Why You Need a Niagara Wine & Food Tour

Why You Need a Niagara Wine & Food Tour

We recently had the occasion to explore the food and wine scene in the Niagara region for the first time since 2019 and the news is good.  We found numerous new gems in St. Catharines that warrant visiting again.  Two of the Wine Country restaurants that stood out were a new discovery and an old favourite.

Valley Restaurant near the lake in St. Catharines serves some of the best Italian food that the region has to offer with the added benefit of an excellent wine list with depth in both Niagara and Imports.  They have an outdoor patio that actually offers partial privacy through the use of dividers.  We started the evening with an Aperol Spritz apertivo.  We then enjoyed Ragu di Cinghiale, a stew of wild boar served over homemade papardelle noodles, as a main.  The wine was, of course, local – an excellent Pinot Noir from Domaine Queylus that made the cinghiale even better.  A dish of delicious chocolate gelato finished the evening.

The other establishment, Vineland Estates Restaurant, has it all: remarkable local food, impressive wines, and a picturesque setting.  Try and reserve a seat with a view over the vineyards to Lake Ontario and the Toronto skyline.  We chose the 3 course Table D’Hôte and paired a glass of the Estate’s wine with each course.  The 1st was a Beet Salad garnished with bleu cheese and birch syrup paired with Off Dry Riesling, the 2nd was Duck Confit matched with their Estate Pinot Meunier, and the final was a strawberry mousse accented with shortbread crumb, lemon madeleine, and macerated strawberries.  The dessert pour was their Vidal Icewine.  All in all, a memorable dining experience.

So, when planning your next escape, keep Niagara on your radar.  You’ll find a bounty of good wine, good food, and good company close to home.

As usual, my ratings are based on a 5 star system developed by Michael Broadbent: 5 stars: Outstanding; 4 stars: Very good; 3 stars: Good; 2 stars: Moderately good; 1 star: Not very good, but not bad; No stars: Poor.

The Roost Pinot Gris 2021 ★★★½+  $29.75 (Online, Winery)
Pinot Gris is not common in Ontario and certainly not in our area. The fruit for this wine comes from 15 year old vines on the Georgian Bay facing slopes of 4 Wheel Farm near Creemore. The Roost makes it into a dry wine that’s richer than an Italian Pinot Grigio, but less textured than an Alsatian Pinot Gris. The crisp acidity, and nuances of rich apple, lemon, pear, and minerals render it quite flexible with food. We advise grilled salmon for the perfect pairing.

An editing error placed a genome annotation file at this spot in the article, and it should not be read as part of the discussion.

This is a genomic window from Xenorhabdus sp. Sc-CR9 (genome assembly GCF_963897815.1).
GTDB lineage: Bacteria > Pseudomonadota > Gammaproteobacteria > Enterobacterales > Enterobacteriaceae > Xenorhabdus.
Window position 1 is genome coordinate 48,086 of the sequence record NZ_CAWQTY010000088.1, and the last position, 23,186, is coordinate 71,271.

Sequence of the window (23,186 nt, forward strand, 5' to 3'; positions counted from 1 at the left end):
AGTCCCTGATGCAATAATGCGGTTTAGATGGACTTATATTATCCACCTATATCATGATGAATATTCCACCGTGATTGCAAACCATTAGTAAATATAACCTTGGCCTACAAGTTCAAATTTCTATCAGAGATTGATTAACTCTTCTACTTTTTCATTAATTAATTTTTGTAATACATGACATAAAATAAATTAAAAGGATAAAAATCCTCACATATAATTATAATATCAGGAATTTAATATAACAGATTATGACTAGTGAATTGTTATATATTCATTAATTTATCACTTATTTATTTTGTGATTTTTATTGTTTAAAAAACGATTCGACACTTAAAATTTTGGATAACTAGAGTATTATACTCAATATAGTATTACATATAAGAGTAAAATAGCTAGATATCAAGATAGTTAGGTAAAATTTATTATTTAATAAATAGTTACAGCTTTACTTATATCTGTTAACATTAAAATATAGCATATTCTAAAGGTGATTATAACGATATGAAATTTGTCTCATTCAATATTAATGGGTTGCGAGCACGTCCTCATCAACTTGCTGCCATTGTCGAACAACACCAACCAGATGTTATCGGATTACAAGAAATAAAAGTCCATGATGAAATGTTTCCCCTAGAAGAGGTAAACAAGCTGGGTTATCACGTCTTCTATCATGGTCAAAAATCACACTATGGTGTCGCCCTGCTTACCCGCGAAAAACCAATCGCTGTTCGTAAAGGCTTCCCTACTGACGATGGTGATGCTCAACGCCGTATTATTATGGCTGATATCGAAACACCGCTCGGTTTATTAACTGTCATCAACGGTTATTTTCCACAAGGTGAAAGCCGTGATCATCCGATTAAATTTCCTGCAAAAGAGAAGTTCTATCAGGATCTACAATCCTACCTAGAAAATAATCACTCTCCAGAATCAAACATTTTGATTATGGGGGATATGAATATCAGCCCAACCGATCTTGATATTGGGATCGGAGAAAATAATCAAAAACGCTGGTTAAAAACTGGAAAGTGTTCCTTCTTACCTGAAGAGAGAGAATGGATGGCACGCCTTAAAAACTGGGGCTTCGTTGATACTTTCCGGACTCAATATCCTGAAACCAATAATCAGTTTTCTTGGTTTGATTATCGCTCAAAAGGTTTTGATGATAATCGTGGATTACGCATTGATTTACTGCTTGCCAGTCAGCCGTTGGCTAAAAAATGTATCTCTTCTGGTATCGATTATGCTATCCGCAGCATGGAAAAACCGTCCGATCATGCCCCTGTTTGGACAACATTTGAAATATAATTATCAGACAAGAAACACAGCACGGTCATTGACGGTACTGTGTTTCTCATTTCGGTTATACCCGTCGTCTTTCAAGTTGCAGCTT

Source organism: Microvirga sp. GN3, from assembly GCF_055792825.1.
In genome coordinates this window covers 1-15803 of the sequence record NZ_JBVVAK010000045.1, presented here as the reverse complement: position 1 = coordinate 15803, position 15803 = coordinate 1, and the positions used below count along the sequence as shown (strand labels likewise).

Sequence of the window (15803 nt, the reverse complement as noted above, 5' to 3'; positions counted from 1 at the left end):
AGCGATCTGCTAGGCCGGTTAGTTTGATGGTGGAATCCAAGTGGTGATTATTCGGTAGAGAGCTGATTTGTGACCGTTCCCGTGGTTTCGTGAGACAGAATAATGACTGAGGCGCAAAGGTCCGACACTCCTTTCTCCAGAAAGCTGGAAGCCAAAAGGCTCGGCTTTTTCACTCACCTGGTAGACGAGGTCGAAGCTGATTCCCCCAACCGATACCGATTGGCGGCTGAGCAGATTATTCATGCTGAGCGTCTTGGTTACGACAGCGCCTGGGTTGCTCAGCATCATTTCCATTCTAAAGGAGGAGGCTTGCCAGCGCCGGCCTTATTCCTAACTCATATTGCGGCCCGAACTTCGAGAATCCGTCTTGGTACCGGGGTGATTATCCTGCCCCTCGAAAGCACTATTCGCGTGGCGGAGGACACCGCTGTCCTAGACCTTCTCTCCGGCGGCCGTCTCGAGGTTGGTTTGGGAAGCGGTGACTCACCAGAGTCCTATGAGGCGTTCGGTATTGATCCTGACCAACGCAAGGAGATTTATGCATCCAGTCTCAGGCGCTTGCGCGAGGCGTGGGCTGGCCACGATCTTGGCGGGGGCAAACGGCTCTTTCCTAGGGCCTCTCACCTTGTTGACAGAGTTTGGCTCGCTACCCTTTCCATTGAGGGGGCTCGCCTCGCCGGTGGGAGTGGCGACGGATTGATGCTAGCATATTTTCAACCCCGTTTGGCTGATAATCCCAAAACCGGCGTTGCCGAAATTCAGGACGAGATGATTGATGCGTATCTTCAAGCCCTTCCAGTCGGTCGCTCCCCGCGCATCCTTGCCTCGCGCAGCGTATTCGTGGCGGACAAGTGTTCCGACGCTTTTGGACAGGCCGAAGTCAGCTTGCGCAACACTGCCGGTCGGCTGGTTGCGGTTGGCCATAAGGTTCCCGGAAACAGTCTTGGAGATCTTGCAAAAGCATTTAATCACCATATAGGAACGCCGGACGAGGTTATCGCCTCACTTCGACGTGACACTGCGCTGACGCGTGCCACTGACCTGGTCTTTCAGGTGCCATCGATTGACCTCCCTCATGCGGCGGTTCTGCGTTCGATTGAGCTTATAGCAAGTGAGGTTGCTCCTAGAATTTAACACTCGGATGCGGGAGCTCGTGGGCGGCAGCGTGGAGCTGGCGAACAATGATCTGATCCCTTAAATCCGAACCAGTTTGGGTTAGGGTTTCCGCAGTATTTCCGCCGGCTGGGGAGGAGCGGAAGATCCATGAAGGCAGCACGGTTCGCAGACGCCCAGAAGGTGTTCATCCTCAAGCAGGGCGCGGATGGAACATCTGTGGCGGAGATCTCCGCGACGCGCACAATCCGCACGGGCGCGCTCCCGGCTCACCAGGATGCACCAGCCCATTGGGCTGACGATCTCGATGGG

Baron de Hoen Réserve Pinot Blanc 2019 ★★½+  $16.95 (Vintages)
Pinot Blanc is a white mutation of Pinot Noir that is grown mostly in Alsace, France and in Italy (Pinot Bianco).  It does not produce a complex wine, but very good examples like this one showcase its pleasing fruitiness.  You’ll find it dry and medium bodied with an abundance of ripe yellow apple along with pear and peach built on a solid mineral backbone.  Grilled chicken with fresh lemon would accompany the fruit nicely.

Niagara College The Dean’s List Chardonnay 2013 ★★★★+ $26.95 (Online, Winery)
When in Niagara, the College Winery is worth visiting; it often serves up gems like this barrel fermented Chardonnay.  The chance to purchase an aged Chardonnay in good form like this 2013 is rare.  It shows a deep lemon colour in your glass, it’s dry, and it’s starting to show why aged Chardonnays are desirable.  The lemon, apple, and vanilla are starting to give way to developing aromas of toasted hazelnuts.  Notably, the fruits are still quite fresh despite the age.  It would be a perfect wine to save for your Thanksgiving turkey dinner.

 Château de l’Escarelle Rosé 2021 ★★★½  $18.95 (Vintages)
If you are looking for a great refreshing end of summer wine, this will fit the bill. This pale pink blend of traditional grapes (Cinsault, Grenache, and Syrah) presents the delicate aromas of red berries, orange peel, watermelon pith, minerals, and herbs that are so typical of good Provençal Rosés. Its lightness and fruitiness would do well as an aperitif or paired with seafood, especially sushi or sashimi.

 La Fleur de François Brut Crémant de Bordeaux NV ★★★½+   $16.95 (Vintages)
A lighter bodied traditional method Sparkling made with mostly Semillon. It’s dry and delivers the typical cream and toast you’d expect, but the prevailing fruits are red and yellow apples followed by pear, lemon, and grapefruit peel.  It’s good value for the quality offered.  The wine would be quite enjoyable to sip on its own, but would work with apps or chicken salad too.

Palacio del Burgo Crianza 2018 ★★★★  $14.95 (Vintages)
Very good value. It’s uncommon to find an excellent Rioja Crianza under $15, but this one measures up. The tannins are still a bit noticeable, but fruit is nicely represented in this wine and it’s a shade over medium bodied. Intensely permeated with black plum and cherry, blackberry jam, and red currant mingled with vanilla and coconut. The finish is quite long. Grilled pork or veggie skewers with mushrooms would suit it nicely.

Between the Lines Cabernet Franc 2020 ★★★½   $24.00 (Online, Winery)
Being completely unoaked, this gives you the expression of the grape itself.  Fruits like blackberry, black cherry, and plum dominate along with a modicum of licorice root, peppery spice, and florals. It’s deeply coloured, dry, and relatively tannic, which makes it better with food.  Pair with charcuterie, red meats, and hard cheeses to bring out its best.

Lohr South Ridge Syrah 2019 ★★★½+ $24.95 (Vintages)
The addition of Grenache, Viognier, and Mourvèdre to this Californian Syrah gives a nod to the wines found in the Rhone. It’s a big wine in terms of fruit and body with intensity of plum and blackberry jam, vanilla spice, smoke, and sage together with a little alcoholic heat.  Its smooth, fruity character would work well with ribs and BBQ sauce.